Fake Daily front page with hate-filled messages discovered on campus

A poster containing text reading “Local communists and Nazis form new party, promise to kill everyone equally” was found taped to a light pole outside Catt Hall Saturday morning. The poster was designed to look like the Iowa State Daily.

Isd Staff

Editor’s note: The language used in the poster discovered Friday solicits violent messaging directed at specific demographics. The Daily has decided to leave some language in the poster out of the article, as to not provide a larger platform for the rhetoric. The community is encouraged to report posters found on campus to the Iowa State Police Department at 515-294-4428.

A poster mocking the far left and far right was found on campus Friday evening depicting a newspaper with a headline reading “Local communists and Nazis form new party, promise to kill everyone equally.”

The poster uses a logo similar to the Iowa State Daily’s and is printed using newspaper design. It is dubbed the “Iowa State Nightly.” The poster indicates there may be more editions posted periodically, specifically on Fridays.

The Iowa State Daily’s editor in chief, Emily Barske, said the Daily is in no way affiliated with this poster.

“We are very displeased to have our branding used to promote such a horrific message,” Barske said.

Posters depicting extreme messages, such as white nationalism, have been appearing on campus for more than a year, the first being found outside of Hamilton Hall in October 2016.

This poster is different, however, as it uses language specific to Iowa State with mentions of the College of Liberal Arts and Sciences and the department of sociology. It also makes no claim to a specific ideology, such as white nationalism, like the ones in the past.

One poster was discovered by an Iowa State Daily reporter and was taped to a solar-powered trash bin outside Hamilton Hall. Another poster was found taped to a light pole on campus.

The Daily requested comment from the ISU Police Department Friday evening, as well as Saturday morning, but have yet to receive a response at the time of publishing. Due to the nature of the poster and its association with the Daily, editors reported sightings of the poster to the police on two separate instances.

Austen Giles, junior in public relations, was the only person named on the poster. It said he is associated with the “Alt-Right” and Nazi groups. Giles said he has no affiliation.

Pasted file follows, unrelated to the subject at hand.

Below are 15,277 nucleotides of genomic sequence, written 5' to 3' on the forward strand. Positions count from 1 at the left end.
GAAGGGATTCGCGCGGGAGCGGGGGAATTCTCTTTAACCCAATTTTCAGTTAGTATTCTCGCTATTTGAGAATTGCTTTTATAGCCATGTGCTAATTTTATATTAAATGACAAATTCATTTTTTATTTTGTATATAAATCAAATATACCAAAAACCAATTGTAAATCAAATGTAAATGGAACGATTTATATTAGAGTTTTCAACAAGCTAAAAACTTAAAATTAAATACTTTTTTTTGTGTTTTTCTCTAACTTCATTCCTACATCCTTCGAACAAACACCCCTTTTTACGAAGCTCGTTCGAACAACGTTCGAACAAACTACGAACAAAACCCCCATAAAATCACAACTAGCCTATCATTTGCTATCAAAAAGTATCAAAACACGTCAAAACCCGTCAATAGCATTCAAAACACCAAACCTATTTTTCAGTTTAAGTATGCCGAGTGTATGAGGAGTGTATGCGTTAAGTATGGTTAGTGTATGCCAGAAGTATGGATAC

“Alt-Right” is a euphemism for white nationalism created by white supremacist Richard Spencer, who has been pictured using the Nazi salute several times and has a long history of racist statements.

Giles is also quoted in the article with something he said he never said. Giles said he was unaware of the poster until he was contacted by the Daily.

He said he heard rumors the Daily planned to publish a slanderous article of him; a friend of his claimed he spoke with a Daily reporter though there are no articles about Giles currently being pursued.

With the timing, Giles thinks this poster was what his friend referring to. Giles said he has no affiliation with the “Alt-Right,” but sees why he was painted in this light because of his reputation as an outspoken conservative on campus.

“I do say very edgy stuff, so I do say provocative things that would challenge someone’s mind that would be very like not the status quo,” Giles said. “I would say [I have] far-right beliefs in the sense of immigration, but, no, I’m not associated with white nationalism.”

Giles took down his social media, excluding his Facebook, when finding out an article may be written about him.

Following the interview with Giles, he posted on Twitter a screenshot of the section which associated him with the “Alt-Right” and wrote in German, “That made me laugh. This is Onion tier @iowastatedaily.”

“Yes, I do have very strong beliefs, very pro-Trumpism beliefs that are not the status quo, but I don’t really know anybody who goes out of their way to like slander me,” Giles said.